Cash ISAs

In this guide we rate the ethical and environmental record of 40 banks offering Cash ISAs. 

We guide you through the jargon, explain how to identify the most ethical Cash ISAs and offer our Best Buy recommendations.

About Ethical Consumer

This is a product guide from Ethical Consumer, the UK's leading alternative consumer organisation. Since 1989 we've been researching and recording the social and environmental records of companies, and making the results available to you in a simple format.

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What to buy

What to look for when choosing a cash ISA:

  • Is it an ethical investor? Make sure that your chosen brand is clear about how it will invest your money. Keep an eye out for ethical investment policies. The sector is lucky to have two innovative organisations looking to lever the power of people’s savings for positive social and environmental change.

  • Is it a mutual? Is the organisation owned by and run for their members rather than for short-term financial gain? Savings accounts that are by mutual organisations like building societies have traditionally been a more ethical choice.

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What not to buy

What to avoid when choosing a cash ISA:

  • Is it financing climate change? Many banks have extensive investments in fossil fuels, including the most damaging ones like tar sands, ultra-deep-sea drilling, and fracking.

  • Is it funding nuclear weapons or cluster munitions? Many banks lose marks in our Arms and Military category for funding these most destructive of weapons.

  • Is the company a likely tax avoider? Secrecy and aggressive tax avoidance continues to pervade the banking sector. Avoid banks which lack robust tax policies.

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Score table

Updated live from our research database

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Brand Score(out of 20) Ratings Categories Positive Scores

Our Analysis

The distinctive thing about UK ISAs is that the interest is all tax-free. Other things that make ISAs unusual are that you can only open one type per tax year, and there is a limit to how much you can put into them each year. This annual limit has risen from £3,000 in 1999, to £20,000 where it has remained since 2017, and includes any combination of ISAs you have, including Innovative Finance ISAs and Stocks and Shares ISAs (see below).

Should I get an ISA?

If it’s the tax-free interest that’s enticing you, you may not actually need to open an ISA. Since the Personal Savings Allowance was launched in 2016, unless you are a higher-rate taxpayer or have very large savings, your interest payments in any savings account will be tax-free anyway. With low interest rates in general at the moment, you might even find a better interest rate in a normal savings account.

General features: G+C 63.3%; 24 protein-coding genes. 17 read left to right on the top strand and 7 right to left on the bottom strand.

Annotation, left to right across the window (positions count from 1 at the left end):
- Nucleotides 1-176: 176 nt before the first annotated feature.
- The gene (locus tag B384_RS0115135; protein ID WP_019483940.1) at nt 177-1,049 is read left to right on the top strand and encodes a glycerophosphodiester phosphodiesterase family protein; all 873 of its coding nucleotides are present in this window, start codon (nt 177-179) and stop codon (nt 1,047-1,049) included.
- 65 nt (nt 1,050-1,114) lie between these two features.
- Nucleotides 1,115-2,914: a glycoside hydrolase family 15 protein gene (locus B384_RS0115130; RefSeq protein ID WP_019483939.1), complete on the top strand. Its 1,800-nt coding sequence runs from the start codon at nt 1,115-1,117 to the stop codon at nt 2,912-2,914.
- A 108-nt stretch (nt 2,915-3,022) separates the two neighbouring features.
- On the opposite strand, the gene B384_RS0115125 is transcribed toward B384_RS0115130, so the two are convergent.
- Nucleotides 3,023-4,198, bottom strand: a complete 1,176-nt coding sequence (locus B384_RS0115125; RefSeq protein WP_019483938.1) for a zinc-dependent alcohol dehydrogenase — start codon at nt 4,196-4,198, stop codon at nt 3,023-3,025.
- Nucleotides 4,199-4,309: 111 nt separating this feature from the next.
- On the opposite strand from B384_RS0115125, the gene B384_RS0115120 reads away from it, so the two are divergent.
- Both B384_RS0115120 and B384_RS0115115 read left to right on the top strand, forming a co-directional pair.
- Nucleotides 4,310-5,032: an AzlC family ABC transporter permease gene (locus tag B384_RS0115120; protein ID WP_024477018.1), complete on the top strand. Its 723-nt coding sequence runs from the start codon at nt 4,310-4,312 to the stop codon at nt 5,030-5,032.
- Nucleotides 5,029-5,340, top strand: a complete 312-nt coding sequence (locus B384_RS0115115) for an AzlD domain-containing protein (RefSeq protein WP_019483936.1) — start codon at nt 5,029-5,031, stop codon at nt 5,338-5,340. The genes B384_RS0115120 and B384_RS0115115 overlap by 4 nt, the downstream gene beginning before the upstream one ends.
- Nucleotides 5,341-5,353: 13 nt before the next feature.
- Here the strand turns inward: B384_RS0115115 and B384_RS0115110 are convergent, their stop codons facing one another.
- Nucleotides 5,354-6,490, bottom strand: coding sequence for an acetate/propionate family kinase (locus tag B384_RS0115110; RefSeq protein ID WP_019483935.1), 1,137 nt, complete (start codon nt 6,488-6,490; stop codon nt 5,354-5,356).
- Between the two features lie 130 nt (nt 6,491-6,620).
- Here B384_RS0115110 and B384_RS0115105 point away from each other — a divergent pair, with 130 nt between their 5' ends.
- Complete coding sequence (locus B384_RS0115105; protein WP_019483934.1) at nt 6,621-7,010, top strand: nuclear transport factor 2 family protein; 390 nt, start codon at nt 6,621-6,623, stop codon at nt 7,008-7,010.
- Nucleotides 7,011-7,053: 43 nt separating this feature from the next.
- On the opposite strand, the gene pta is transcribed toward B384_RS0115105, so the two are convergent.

However, although you won’t earn much on your savings in a low-risk investment like a Cash ISA, if you do have an ethical ISA, you have a place to put money safely away, and know that it is doing good, until you need it. With large amounts of money often sitting in ISAs for many years, it really can make a big difference where you put it.

What is an ethical ISA?

You may find financial products out there being promoted as ethical ISAs, or green ISAs because they exclude investments in tobacco, alcohol, pornography, fur, armaments, and some oil investments. While these are all things we are glad to see excluded, they are often just one option offered by a provider that doesn’t maintain the same standards for all of its products.

Our Best Buy cash ISAs are from dedicated ethical providers, who not only exclude the most dodgy and damaging investments, but also are very clear about what they do proactively invest in.

It’s no surprise that the Best Buys in this guide mirror those in our guide to savings accounts. Although Charity Bank does not offer ISAs at the time of writing, it’s good to see that, alongside Triodos, the Ecology Building Society is again an option after recently re-starting their cash ISA offering. Both host multiple positive stories on their websites about projects they have funded and initiatives they are involved in. In each case, the money held in savings accounts makes this work possible.

This is in contrast to the big five high-street banking groups who have the advantage of appealing to their huge numbers of existing customers, and hold around two thirds of ISA accounts. Dig a bit deeper into what they do with their money and you may well want to avoid them or transfer to a more ethical provider.

Both of our Best Buys get a positive Company Ethos mark on our rankings table for offering an innovative alternative to the mainstream banking industry. They also get an extra Product Sustainability point for having an ethical lending policy.

Both are members of the Global Alliance for Banking on Values (GABV), a network of banking leaders from around the world committed to advancing positive change in the banking sector.

All of our Best Buys and Recommendations are protected by the FSCS (Financial Services Compensation Scheme), which means up to £85,000 (or £170,000 for joint accounts) held per firm would be repaid to the saver if a firm should fail. You should be aware that some banks or building societies are linked and therefore share one lot of £85,000 protection. You can check which ones are linked using this tool.

Mutuals

Mutually owned entities, in the form of building societies, are also a good option for ISAs. They are seen as a more ethical option due to the fact they lend mainly in the housing market and don't invest in fossil fuels and other unethical sectors.

All the mutuals featured on the table pick up an additional mark in our scoring system for Company Ethos due to their more democratic structures. You can read more about mutuals and building societies in our guide to savings accounts.